“Two roads diverged in yellow woods,and pondering one, I took the other,and that made all the difference.”
It’s tricky when art goes out of its way to imitate life, especially when that life, or in the case of HBO’s Grey Gardens those lives, have already been consigned to celluloid via a documentary of the same name.
The original Grey Gardens was directed by Albert and David Maysles in 1975. At the time of its release, the film was criticized as being exploitative, and the Mayles were condemned for failing to keep a proper distance between themselves and their subjects. Now, however, with the passage of time and loosening of standards, it’s considered one of the finest documentaries ever made.
(Oddly enough, Jackie O and her sister, Lee Radziwill, were inadvertently responsible for Grey Gardens. They approached the Maysles about making a movie about the Bouviers and mentioned in passing their eccentric aunt and cousin in the Hamptons. The Maysles shot two weeks of footage at Grey Gardens and showed it to Jackie and Lee. They were aghast and confiscated the hour and a half of film, which has never seen the light of day.)
The pathological codependence between Big Edie and Little Edie is what Grey Gardens is about. But that they let the Maysles in their home, with the reclusive, exhibitionistic Beales seemingly oblivious to the impression they were creating, gives the serio-comic documentary nuance and depth. And while Big and Little Edie come off as a couple of batty society broads very much down on their luck, they still maintained, despite their harping and bitchiness, a modicum of dignity — and in Little Edie’s case charm — even surrounded by squalor.
Documentaries are, by their very nature, voyeuristic. They take us to places we might otherwise not go, give us entrée to lives not our own, let us to be the fly-on-the-wall that doesn’t get swatted into oblivion. That the Beales were complicit in their overexposure doesn’t lessen the Peeping Tom-ism inherent in the documentary, but there may have been too many flies on the walls of Grey Gardens for Big and Little Edie to care or notice.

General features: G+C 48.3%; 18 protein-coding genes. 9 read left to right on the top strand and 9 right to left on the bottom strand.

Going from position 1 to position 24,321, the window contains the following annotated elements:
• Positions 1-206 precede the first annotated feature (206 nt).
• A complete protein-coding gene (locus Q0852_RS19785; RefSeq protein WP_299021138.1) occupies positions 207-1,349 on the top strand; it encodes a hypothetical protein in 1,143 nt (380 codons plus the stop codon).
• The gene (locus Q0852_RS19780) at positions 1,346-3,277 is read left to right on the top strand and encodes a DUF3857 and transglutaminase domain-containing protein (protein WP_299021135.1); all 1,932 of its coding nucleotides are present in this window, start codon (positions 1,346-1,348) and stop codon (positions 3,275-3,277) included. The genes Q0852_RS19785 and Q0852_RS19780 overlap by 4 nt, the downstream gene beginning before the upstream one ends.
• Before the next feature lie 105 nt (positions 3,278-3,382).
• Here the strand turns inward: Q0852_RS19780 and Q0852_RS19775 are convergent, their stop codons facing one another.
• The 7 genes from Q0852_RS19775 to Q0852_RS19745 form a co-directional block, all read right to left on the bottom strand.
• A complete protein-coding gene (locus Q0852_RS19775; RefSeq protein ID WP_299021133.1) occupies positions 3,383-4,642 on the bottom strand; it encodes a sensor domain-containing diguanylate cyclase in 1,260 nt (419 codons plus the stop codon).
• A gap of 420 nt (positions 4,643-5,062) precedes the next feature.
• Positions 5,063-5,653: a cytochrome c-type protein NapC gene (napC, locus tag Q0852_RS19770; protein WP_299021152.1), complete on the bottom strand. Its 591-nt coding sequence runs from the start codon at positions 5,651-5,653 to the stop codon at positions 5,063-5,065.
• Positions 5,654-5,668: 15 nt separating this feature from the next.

With its echoes of Sunset Boulevard and real-life What Ever Happened to Baby Jane? characters, Grey Gardens was destined for cult classic status. The two Edies’ story became a cultural marker and inspired pop songs, a Tony-nominated musical, several books, two plays, and even spawned a fashion collection.
The latest spin on the hapless Beales, HBO’s Grey Gardens, directed by Michael Sucsy, dramatizes the documentary, with lots of back-story thrown in for good measure. HBO also enlisted the talents of Jessica Lange as Big Edie and Drew Barrymore, in a star turn, as Little Edie, with fine supporting work by Jeanne Tripplehorn and Daniel Baldwin. Lange totally embodies Big Edie’s mother-from-hell, with her straggly hair, missing teeth, stained housedress, and manipulative upper hand. But as fine as she is, the focus of Grey Gardens, in both the documentary and HBO’s incarnation, is Little Edie, and Barrymore is pitch and picture-perfect in communicating the vulnerability tempered by joie de vivre that kept her from going completely off the deep end.
Our collective fascination with the fallen and how they soldier on won’t be sated by another go-round with the Beales. But the tale of Big and Little Edie, with its outré, funky universality, is as well served by HBO’s Grey Gardens as by the original documentary. If you’ve seen the two films you know what I mean. If you haven’t, be forewarned. Or as Little Edie said when the Mayles first approached Grey Gardens, “We aren’t ready…come on in.”